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The Church - Priest = Aura CD (album) cover


The Church


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3.99 | 44 ratings

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4 stars First, I must elaborate on how I came to find The Church, and how over 35 years of music buying, they are one of the most endearing bands to me. I first came across them in a review of "Priest=Aura" by the local rock critic in the Erie(PA) Daily News. He gave the CD high marks, which prompted me to give it a listen at my favorite music store. I was not blown away by what I heard - at first - but something about the arrangements and the vocal delivery (which is quite unique in rock circles) by Steven Kilbey made me purchase the CD on the notion it would grow on me. For the most part, it sat seldom-listened to on my CD shelf. Only once in awhile in 1992 did I pull this CD out and listen to it.

Then in 1994 came the release of "Somewhere Anywhere". I piced it up and was stunned at how different it was from P=A. This one grabbed me by the throat, and I was immediately hooked. I then proceeded to buy "Starfish" (most Church fans' favorite, and their most commercial release to date), "Gold Afternoon Fix", "Heyday" and "Remote Luxury". As a new Church fan, I was engrossed in their sound and songwriting.

After this much background, the process by which The Church arrived at where they were when they recorded "Priest=Aura" became much clearer. They had essentially started out in the New Wave scene, but transformed as the genre ran its course and The Church found no place in the mainstream of radio music. Thank God for that!

This CD, as others have pointed out, is pivotal in the lifespan of this band. They have re-invented themselves at least 3 times in the 25 years of their existence, and this is a cornerstone of metamorphosis for them. There is something of a "goth" sound to the tracks on this album, and a stark beauty as well. One of the most brilliant short songs in my memory is here, the 1:37 long "Old Flame". This is one of the most haunting short songs I have ever heard, and it is nothing short of a masterpiece. It also must be a band favorite, as I've seen them perform it live along with the most popular songs of their career among their fans.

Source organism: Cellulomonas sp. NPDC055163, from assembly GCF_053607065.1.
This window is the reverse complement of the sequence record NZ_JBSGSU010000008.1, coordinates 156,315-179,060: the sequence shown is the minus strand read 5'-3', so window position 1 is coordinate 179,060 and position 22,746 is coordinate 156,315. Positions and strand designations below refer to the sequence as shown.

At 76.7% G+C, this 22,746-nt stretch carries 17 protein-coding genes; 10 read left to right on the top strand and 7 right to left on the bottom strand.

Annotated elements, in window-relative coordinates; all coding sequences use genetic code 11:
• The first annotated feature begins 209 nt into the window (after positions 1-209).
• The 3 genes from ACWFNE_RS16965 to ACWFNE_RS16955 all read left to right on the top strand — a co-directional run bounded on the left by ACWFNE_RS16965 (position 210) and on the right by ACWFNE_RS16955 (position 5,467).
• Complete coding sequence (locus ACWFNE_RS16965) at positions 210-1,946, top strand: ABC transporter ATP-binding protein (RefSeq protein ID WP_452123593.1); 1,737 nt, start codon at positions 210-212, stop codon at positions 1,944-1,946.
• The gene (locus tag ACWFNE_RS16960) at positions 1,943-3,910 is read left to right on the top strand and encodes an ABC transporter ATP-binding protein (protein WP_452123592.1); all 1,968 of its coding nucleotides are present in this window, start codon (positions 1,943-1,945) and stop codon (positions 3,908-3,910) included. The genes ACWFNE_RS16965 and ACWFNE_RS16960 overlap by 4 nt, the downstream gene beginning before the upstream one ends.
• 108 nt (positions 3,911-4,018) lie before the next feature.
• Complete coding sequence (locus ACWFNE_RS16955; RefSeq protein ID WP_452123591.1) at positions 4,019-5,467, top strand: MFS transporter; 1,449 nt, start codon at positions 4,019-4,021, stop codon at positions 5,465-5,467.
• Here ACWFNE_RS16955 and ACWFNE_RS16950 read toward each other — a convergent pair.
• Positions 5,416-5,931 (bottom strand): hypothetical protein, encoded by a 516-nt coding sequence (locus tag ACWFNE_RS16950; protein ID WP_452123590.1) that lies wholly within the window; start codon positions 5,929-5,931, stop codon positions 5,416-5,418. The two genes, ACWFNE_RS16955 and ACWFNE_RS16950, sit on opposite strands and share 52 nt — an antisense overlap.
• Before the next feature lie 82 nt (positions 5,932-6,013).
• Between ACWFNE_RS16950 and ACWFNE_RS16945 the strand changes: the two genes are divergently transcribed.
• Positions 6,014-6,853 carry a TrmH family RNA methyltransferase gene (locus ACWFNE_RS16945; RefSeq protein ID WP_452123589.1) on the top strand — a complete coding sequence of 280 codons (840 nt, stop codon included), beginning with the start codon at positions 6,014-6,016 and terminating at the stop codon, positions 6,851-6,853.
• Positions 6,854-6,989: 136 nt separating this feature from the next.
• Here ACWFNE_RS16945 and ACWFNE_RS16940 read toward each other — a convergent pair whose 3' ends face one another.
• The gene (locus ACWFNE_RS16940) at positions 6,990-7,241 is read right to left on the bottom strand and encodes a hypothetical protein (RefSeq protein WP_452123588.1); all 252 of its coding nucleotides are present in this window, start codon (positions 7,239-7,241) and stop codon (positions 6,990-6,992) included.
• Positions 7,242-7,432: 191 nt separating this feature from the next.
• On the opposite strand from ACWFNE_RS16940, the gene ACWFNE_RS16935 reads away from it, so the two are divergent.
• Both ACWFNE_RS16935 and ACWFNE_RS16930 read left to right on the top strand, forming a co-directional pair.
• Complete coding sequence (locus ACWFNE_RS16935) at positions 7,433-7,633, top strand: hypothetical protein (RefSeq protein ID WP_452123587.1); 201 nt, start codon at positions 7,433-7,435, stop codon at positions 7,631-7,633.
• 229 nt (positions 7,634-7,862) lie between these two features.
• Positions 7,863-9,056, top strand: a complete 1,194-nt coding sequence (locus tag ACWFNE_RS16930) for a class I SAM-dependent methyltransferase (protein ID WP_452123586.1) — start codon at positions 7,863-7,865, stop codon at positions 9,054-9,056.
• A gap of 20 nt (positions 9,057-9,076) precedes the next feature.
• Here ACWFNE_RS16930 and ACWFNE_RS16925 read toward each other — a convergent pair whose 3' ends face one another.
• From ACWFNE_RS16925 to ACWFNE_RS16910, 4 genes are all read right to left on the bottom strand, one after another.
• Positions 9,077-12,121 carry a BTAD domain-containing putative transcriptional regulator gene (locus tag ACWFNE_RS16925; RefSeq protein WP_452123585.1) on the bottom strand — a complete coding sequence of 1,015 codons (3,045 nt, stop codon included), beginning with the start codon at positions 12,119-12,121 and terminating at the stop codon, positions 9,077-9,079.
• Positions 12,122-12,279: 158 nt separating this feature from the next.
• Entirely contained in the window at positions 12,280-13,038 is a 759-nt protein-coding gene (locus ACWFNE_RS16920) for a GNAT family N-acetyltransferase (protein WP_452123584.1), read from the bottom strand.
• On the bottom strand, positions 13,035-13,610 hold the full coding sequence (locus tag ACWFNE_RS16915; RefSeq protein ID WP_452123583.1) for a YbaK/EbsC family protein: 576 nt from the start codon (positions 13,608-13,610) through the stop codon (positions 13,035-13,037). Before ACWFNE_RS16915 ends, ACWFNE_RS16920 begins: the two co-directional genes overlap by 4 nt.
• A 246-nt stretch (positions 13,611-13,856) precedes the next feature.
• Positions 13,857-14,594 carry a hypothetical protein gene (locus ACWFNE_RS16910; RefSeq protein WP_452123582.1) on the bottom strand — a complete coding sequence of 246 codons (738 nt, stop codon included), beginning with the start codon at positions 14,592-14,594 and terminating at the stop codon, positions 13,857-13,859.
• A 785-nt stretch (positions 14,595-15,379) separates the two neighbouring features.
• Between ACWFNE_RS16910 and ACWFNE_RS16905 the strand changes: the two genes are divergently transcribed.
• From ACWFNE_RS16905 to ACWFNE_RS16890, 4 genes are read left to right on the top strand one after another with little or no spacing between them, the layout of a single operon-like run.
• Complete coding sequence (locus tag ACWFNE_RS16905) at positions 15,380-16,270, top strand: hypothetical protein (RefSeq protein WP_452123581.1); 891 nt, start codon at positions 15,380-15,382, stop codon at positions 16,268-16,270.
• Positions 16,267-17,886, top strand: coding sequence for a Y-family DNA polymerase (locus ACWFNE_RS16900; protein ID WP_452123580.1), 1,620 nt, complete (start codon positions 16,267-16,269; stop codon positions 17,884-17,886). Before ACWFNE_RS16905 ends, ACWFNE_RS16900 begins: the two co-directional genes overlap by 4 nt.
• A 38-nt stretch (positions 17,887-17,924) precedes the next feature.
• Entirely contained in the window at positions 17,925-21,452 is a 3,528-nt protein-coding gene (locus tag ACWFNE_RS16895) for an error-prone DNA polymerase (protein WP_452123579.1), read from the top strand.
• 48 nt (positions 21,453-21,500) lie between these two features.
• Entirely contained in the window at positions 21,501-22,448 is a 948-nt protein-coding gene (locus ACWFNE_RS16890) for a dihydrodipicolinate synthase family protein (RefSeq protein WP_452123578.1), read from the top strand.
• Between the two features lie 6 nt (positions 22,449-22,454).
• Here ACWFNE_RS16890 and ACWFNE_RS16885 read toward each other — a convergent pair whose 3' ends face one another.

I have tried to pass The Church along to friends who enjoy progressive rock, as well as other genres. It seems the band is one in which the listener "gets it", or they don't. It is extremely hard to define, but the music is about a passion and a vibe so sublime that the majority of listeners never get "hooked". This band is all about chemistry and alchemy. One has to have an appreciation for both to get the sum experience of what The Church lay down in the studio. But once you get it, there's no letting go.

Therefore, The Church to this day defy categorization. Marillion is another band that fights labels tooth and nail, but often loses, which is a moot point, as most people have made up their minds who is what type of music, while many (most?) don't care about labels. I'm one of the latter. And The Church clearly play to their own whims and write to their own content and no one else's. Their fans wouldn't have them any other way.

Buy this CD if you've never heard it, but don't stop here. There are many more treasures out there in the archives.

beebs | 4/5 |


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